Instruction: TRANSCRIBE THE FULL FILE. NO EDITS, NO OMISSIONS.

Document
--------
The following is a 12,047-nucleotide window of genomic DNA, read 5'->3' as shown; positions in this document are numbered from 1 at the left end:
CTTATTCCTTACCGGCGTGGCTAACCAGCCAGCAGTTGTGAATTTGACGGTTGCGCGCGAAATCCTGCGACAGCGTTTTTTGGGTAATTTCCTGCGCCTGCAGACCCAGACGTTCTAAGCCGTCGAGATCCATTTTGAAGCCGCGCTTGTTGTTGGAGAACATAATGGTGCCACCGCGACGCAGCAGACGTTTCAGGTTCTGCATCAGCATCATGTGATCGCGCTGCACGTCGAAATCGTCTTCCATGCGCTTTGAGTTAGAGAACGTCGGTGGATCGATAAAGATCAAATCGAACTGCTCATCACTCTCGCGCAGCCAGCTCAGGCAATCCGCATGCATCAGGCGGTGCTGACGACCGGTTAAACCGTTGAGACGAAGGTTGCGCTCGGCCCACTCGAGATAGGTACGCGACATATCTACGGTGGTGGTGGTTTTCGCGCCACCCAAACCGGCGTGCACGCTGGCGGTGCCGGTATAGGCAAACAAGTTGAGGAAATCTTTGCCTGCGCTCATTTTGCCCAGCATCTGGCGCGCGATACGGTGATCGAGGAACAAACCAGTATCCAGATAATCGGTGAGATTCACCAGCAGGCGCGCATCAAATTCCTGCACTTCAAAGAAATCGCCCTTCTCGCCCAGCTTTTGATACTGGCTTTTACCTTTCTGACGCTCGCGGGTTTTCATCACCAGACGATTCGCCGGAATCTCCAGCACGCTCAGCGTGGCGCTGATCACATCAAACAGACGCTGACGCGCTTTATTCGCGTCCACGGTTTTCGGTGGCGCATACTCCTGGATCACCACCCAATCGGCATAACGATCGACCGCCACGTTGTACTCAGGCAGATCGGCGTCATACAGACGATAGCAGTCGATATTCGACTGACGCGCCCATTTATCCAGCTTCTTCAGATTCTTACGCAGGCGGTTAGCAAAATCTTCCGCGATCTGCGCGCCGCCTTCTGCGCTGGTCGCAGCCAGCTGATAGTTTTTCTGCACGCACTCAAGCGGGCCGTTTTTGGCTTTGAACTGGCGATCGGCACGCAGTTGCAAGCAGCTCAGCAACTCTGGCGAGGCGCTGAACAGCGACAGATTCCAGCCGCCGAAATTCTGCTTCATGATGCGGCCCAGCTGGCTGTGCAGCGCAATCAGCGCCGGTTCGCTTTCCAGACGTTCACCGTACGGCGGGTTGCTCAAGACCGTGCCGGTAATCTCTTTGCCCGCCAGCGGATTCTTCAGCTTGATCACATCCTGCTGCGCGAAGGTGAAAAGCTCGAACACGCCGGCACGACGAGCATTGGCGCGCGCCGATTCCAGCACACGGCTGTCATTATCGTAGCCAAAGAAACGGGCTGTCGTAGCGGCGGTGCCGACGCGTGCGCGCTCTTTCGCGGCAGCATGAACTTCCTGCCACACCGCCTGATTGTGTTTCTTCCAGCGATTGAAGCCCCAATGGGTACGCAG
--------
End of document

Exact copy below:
The following is a 12,047-nucleotide window of genomic DNA, read 5'->3' as shown; positions in this document are numbered from 1 at the left end:
CTTATTCCTTACCGGCGTGGCTAACCAGCCAGCAGTTGTGAATTTGACGGTTGCGCGCGAAATCCTGCGACAGCGTTTTTTGGGTAATTTCCTGCGCCTGCAGACCCAGACGTTCTAAGCCGTCGAGATCCATTTTGAAGCCGCGCTTGTTGTTGGAGAACATAATGGTGCCACCGCGACGCAGCAGACGTTTCAGGTTCTGCATCAGCATCATGTGATCGCGCTGCACGTCGAAATCGTCTTCCATGCGCTTTGAGTTAGAGAACGTCGGTGGATCGATAAAGATCAAATCGAACTGCTCATCACTCTCGCGCAGCCAGCTCAGGCAATCCGCATGCATCAGGCGGTGCTGACGACCGGTTAAACCGTTGAGACGAAGGTTGCGCTCGGCCCACTCGAGATAGGTACGCGACATATCTACGGTGGTGGTGGTTTTCGCGCCACCCAAACCGGCGTGCACGCTGGCGGTGCCGGTATAGGCAAACAAGTTGAGGAAATCTTTGCCTGCGCTCATTTTGCCCAGCATCTGGCGCGCGATACGGTGATCGAGGAACAAACCAGTATCCAGATAATCGGTGAGATTCACCAGCAGGCGCGCATCAAATTCCTGCACTTCAAAGAAATCGCCCTTCTCGCCCAGCTTTTGATACTGGCTTTTACCTTTCTGACGCTCGCGGGTTTTCATCACCAGACGATTCGCCGGAATCTCCAGCACGCTCAGCGTGGCGCTGATCACATCAAACAGACGCTGACGCGCTTTATTCGCGTCCACGGTTTTCGGTGGCGCATACTCCTGGATCACCACCCAATCGGCATAACGATCGACCGCCACGTTGTACTCAGGCAGATCGGCGTCATACAGACGATAGCAGTCGATATTCGACTGACGCGCCCATTTATCCAGCTTCTTCAGATTCTTACGCAGGCGGTTAGCAAAATCTTCCGCGATCTGCGCGCCGCCTTCTGCGCTGGTCGCAGCCAGCTGATAGTTTTTCTGCACGCACTCAAGCGGGCCGTTTTTGGCTTTGAACTGGCGATCGGCACGCAGTTGCAAGCAGCTCAGCAACTCTGGCGAGGCGCTGAACAGCGACAGATTCCAGCCGCCGAAATTCTGCTTCATGATGCGGCCCAGCTGGCTGTGCAGCGCAATCAGCGCCGGTTCGCTTTCCAGACGTTCACCGTACGGCGGGTTGCTCAAGACCGTGCCGGTAATCTCTTTGCCCGCCAGCGGATTCTTCAGCTTGATCACATCCTGCTGCGCGAAGGTGAAAAGCTCGAACACGCCGGCACGACGAGCATTGGCGCGCGCCGATTCCAGCACACGGCTGTCATTATCGTAGCCAAAGAAACGGGCTGTCGTAGCGGCGGTGCCGACGCGTGCGCGCTCTTTCGCGGCAGCATGAACTTCCTGCCACACCGCCTGATTGTGTTTCTTCCAGCGATTGAAGCCCCAATGGGTACGCAG